I get a lot of questions on the difference between weather and climate change.
While they are similar, they are different.
In the simplest terms, some people say, “Weather is what you get,” and “climate is what you expect.” The difference is in the amount of time that one or the other is happening.
If you are experiencing rain, hail, sleet, thunderstorms, snow, tornadoes, heat waves, winds, clouds, floods or other precipitation, brightness, visibility, or atmospheric pressure changes minute-to-minute, hour-to-hour, day-to-day within a month, then it is weather.
However, if those events are occurring more than a month like for a full season, year-to-year, decade-to-decade, or century-to-century (or more), then it is climate and now referred to as climate change.
Because the difference between weather and climate is really in the defined amount of time, most scientists delineate that amount of time at one month. So, if a heat wave is shorter than one month, it is weather, but if it is longer than one month, it is climate.
While weather is almost always referred to on local terms, climate can be referenced on a regional or global scale. Climate is more difficult to predict as it can involve much longer timescales, such as decades or centuries.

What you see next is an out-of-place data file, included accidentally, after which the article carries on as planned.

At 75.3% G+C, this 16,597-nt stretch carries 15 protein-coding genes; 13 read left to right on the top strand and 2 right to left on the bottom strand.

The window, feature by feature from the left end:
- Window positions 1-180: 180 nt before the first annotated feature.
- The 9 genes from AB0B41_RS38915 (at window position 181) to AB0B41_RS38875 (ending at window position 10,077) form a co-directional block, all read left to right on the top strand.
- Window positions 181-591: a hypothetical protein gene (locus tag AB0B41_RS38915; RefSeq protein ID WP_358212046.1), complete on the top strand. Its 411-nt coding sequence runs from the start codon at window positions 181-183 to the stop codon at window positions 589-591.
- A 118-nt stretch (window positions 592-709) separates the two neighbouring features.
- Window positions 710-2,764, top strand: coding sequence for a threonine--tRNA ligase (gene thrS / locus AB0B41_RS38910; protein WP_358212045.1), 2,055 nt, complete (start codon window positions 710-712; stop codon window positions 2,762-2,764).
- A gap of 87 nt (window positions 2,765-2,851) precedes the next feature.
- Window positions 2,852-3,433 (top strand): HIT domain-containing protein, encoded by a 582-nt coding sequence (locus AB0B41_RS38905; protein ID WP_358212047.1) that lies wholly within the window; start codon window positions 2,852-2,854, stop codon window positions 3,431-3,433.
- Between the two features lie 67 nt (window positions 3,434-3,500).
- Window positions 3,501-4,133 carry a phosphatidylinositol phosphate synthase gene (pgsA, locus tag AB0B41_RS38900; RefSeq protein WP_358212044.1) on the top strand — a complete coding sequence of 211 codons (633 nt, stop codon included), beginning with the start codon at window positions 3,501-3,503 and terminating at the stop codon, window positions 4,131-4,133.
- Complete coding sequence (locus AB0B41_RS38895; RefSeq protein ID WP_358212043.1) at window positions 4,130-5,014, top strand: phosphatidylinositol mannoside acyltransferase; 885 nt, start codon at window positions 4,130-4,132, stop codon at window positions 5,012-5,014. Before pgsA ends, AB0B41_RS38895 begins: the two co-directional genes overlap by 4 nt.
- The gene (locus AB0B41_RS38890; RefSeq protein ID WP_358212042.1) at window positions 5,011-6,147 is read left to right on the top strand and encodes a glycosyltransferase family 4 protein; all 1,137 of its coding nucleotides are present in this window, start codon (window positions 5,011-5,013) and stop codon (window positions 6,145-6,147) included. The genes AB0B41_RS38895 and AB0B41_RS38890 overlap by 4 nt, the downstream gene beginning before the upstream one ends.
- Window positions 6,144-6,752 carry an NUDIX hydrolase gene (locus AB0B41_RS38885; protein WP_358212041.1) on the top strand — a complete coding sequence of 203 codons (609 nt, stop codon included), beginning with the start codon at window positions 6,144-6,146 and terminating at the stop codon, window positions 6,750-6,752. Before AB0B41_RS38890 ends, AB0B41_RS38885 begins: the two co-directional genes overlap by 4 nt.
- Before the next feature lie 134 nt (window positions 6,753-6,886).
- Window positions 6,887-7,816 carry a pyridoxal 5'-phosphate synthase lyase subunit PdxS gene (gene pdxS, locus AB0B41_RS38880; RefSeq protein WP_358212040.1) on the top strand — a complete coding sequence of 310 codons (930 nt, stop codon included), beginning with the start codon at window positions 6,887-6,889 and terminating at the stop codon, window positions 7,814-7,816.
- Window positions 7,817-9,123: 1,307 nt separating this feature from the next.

Today’s youth often hear stories about their parents or grandparents dealing with snow storms that often dumped 2 or 3 feet in the Kansas City area – several times a year. These young people can’t even think of that much snow as they generally see a few inches in this area – every once in a while. When it does snow, that is weather, the trends of snowfall in the area (from your childhood to today) is climate.
Because 97 percent of the world’s scientists claim that the Earth’s atmosphere is warming and that is the cause of decreased snowfall, increased warming oceans and atmospheric temperatures, and increased extreme events (such as tornadoes, hurricanes, volcanic eruptions, wind storms, etc.) amongst several other signs, they point to climate change.
Scientists often use computer models to predict climate. By inputting the trends of the last 50 years, for example, and the increases of certain atmospheric gases such as carbon dioxide, methane and nitrous oxide, to current levels and then projecting forward they can predict what future levels will be with no intervention, or with the intervention of reduction of 20% carbon dioxide and methane, or the reduction of 30%, and so on.
What’s a simple thing you can do to help reduce the effects of climate change? Plant a tree – or two. As a tree grows, it removes about half of human carbon dioxide emissions from the atmosphere every year. Certainly, it’s the GREEN thing to do!
– Reach Lynn Youngblood at TheGreenSpace@sbcglobal.net.